In deciding Oklahoma v. Lawhorn on Thursday, the Oklahoma Court of Criminal Appeals upheld a November 2020 Ottawa County District Court ruling that the Quapaw Nation’s reservation was never disestablished. The 4-0 decision extended the landmark U.S. Supreme Court case McGirt v. Oklahoma beyond the Five Tribes, making the Quapaw reservation the sixth affirmed reservation in Oklahoma.
“The Lawhorn decision rightfully affirms what we have always known — The Quapaw Nation is Indian Country,” Quapaw Nation Chairman Joseph Tali Byrd said in a statement. “Our reservation still exists, and our sovereign rights are what we have always known them to be.”
An Ottawa County District Court judge held that since Cherokee Nation citizen Jeremy Lawhorn allegedly committed an act of lewd and indecent exposure with a child under 16 on Quapaw Nation land, the state lacked jurisdiction to prosecute him.
“Lawhorn is an Indian for purposes of federal criminal law and that the crime occurred in Indian Country, namely within the historic boundaries of the Quapaw Nation reservation,” Presiding Judge Scott Rowland wrote in the decision. “The district court granted Lawhorn’s motion to dismiss, quashed the information, and dismissed the case for lack of jurisdiction.”
Judges Robert Hudson, Gary Lumpkin and David Lewis wrote three separate concurring opinions.
Quapaw Nation Reservation background
The Quapaw Nation is located in the northeast corner of Ottawa County and is one of the Nine Tribes of Ottawa County. The Quapaw people moved to northeastern Oklahoma from Arkansas before the Civil War, and the tribe’s ancestral lands are in the Ohio Valley.
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The tribal jurisdictional area covers 13,000 acres with Quapaw as its capital. The tribe has 5,600 enrolled citizens and is federally recognized.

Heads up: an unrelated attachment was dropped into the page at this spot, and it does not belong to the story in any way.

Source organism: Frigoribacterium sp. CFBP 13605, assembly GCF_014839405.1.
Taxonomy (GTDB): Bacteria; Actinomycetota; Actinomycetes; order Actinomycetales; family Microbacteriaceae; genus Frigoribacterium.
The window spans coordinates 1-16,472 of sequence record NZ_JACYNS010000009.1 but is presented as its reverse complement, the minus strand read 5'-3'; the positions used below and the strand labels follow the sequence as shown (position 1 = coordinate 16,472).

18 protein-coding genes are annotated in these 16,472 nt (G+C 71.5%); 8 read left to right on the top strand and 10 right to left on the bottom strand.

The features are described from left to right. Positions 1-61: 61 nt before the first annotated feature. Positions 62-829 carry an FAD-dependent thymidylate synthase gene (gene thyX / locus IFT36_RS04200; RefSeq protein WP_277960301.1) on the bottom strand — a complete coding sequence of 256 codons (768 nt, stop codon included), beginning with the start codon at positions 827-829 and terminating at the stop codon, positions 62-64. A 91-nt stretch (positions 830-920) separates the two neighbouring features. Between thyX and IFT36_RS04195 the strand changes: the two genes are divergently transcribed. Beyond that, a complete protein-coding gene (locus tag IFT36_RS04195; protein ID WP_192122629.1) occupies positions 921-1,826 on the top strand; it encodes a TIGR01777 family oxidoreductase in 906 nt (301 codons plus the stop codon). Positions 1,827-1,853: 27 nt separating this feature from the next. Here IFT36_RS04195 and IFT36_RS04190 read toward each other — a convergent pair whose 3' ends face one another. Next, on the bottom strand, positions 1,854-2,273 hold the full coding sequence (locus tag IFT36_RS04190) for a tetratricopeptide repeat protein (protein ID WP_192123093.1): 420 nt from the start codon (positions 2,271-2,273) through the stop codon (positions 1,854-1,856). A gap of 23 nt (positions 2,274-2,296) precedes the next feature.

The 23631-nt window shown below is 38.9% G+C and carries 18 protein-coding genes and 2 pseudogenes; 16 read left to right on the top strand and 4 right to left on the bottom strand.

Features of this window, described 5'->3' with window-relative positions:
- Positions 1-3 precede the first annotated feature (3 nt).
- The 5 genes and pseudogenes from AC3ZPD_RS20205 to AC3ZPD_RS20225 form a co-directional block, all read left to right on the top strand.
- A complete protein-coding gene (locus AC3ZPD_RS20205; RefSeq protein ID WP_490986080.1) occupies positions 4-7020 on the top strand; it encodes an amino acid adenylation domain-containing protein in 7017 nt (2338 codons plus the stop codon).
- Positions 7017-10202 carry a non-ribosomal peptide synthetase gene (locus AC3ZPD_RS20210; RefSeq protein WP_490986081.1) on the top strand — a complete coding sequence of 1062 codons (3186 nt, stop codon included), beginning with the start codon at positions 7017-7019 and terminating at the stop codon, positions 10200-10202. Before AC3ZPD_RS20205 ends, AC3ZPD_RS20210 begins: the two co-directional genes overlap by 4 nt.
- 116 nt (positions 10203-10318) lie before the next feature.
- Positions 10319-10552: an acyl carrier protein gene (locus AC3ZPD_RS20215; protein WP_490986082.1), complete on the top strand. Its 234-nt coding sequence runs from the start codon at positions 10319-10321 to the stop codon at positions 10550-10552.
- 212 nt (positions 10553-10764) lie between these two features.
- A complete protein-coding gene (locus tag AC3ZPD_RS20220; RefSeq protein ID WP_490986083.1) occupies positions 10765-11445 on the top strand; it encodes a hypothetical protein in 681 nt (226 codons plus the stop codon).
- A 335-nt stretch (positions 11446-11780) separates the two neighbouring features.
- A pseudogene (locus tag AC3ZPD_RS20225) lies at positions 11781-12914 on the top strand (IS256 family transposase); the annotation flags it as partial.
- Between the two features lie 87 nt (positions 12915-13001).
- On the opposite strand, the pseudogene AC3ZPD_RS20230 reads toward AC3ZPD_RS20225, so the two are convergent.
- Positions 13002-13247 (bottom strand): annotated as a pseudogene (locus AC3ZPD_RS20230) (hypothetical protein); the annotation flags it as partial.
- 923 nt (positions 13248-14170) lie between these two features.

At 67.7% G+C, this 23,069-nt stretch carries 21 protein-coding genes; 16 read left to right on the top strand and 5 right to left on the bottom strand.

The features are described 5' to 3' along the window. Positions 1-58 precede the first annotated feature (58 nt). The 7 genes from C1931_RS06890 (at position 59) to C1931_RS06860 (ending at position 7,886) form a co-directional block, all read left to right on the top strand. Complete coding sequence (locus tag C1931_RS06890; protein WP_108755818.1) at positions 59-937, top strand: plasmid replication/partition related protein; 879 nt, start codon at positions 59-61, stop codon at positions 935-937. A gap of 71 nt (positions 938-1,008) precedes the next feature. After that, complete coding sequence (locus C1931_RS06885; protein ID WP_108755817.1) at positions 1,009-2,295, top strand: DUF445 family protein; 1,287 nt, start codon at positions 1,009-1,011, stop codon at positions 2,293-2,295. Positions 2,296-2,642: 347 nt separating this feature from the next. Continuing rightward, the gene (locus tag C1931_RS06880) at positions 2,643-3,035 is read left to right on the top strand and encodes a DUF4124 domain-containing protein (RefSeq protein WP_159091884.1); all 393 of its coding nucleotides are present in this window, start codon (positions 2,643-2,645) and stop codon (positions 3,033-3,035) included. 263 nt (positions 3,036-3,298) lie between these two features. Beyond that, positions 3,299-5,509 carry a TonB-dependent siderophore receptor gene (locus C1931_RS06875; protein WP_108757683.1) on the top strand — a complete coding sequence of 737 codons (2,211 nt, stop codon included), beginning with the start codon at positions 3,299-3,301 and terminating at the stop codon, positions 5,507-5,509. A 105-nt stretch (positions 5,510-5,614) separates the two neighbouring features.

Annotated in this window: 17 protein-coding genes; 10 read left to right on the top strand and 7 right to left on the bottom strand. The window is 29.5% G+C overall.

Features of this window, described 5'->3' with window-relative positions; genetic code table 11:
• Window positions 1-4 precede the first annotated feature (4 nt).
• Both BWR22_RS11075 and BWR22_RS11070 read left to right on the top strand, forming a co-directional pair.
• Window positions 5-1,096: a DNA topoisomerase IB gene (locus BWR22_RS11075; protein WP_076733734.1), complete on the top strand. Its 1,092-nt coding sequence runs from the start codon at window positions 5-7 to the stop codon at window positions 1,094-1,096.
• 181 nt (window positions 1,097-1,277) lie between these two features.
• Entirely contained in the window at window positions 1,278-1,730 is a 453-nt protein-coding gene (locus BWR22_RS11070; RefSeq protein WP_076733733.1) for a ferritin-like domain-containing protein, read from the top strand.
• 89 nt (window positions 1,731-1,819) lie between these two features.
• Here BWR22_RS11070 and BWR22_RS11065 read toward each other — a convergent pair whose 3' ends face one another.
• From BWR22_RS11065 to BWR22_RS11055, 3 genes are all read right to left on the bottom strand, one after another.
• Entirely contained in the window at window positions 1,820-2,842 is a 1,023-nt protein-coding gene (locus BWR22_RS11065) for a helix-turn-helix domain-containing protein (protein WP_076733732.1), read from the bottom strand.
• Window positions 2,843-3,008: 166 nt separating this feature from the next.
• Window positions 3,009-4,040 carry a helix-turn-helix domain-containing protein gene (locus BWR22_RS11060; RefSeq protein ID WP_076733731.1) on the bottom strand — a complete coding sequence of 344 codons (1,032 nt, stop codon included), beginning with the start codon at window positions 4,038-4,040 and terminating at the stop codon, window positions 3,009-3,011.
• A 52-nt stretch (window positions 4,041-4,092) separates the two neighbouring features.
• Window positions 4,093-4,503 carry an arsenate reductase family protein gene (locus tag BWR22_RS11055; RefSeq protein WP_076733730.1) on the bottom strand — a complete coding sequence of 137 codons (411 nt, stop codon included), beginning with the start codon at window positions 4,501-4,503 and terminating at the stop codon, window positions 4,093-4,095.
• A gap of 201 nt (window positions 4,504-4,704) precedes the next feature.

In their ruling, OCCA judges cited the 1833 Treaty with the Quapaw and the 1867 Treaty with the Seneca, Mixed Seneca and Shawnee, Quapaw, etc., which were signed by the U.S. government and established the Quapaw Nation Reservation.
“Nothing in any of the documents showed a congressional intent to erase the boundaries of the reservation and terminate its existence,” Rowland wrote. “Congress, and Congress alone, has the power to abrogate those treaties, and this court [will not] lightly infer such a breach once Congress has established a reservation.”
The SCOTUS opinion in the McGirt case held that only the U.S. Congress can repeal treaties establishing Native American reservations and their geographic boundaries.
The Quapaw Tribe statement said the nation has “significantly upgraded its criminal justice system” over the past two years.
The tribe opened a $4 million Ki-Ho-Ta Justice Center that serves Quapaw Nation tribal citizens and business entities in civil and criminal matters. The statement said the center offers counseling services, DUI classes, drug and alcohol assessments, a methadone clinic and a juvenile court.
“The Quapaw Nation is ready for this,” Quapaw Nation Vice Chairwoman Callie Bowden said. “We already have cross-jurisdictional agreements in place with various law enforcement agencies across our reservation. We opened a new criminal justice center only two years ago, and we are modernizing our courts. The Quapaw Nation’s primary goal is and always will be to protect our tribal members and be valuable partners to the entire community.”
Oklahoma Gov. Kevin Stitt’s office issued a press release “lamenting” the further McGirt decision.
“The Supreme Court’s McGirt ruling continues to tear Oklahoma apart,” Stitt said. “Today the Court of Criminals Appeals found that for purposes of federal criminal law, a portion of Ottawa County no longer falls under the jurisdiction of the state of Oklahoma. This is the sixth new jurisdiction in our state. Oklahoma is literally being torn into pieces.”
Oklahoma Attorney General John O’Connor — appointed by Stitt — has issued multiple petitions to the U.S. Supreme Court to limit or overturn McGirt.
Similar cases involving other tribes in Ottawa County have also been pending.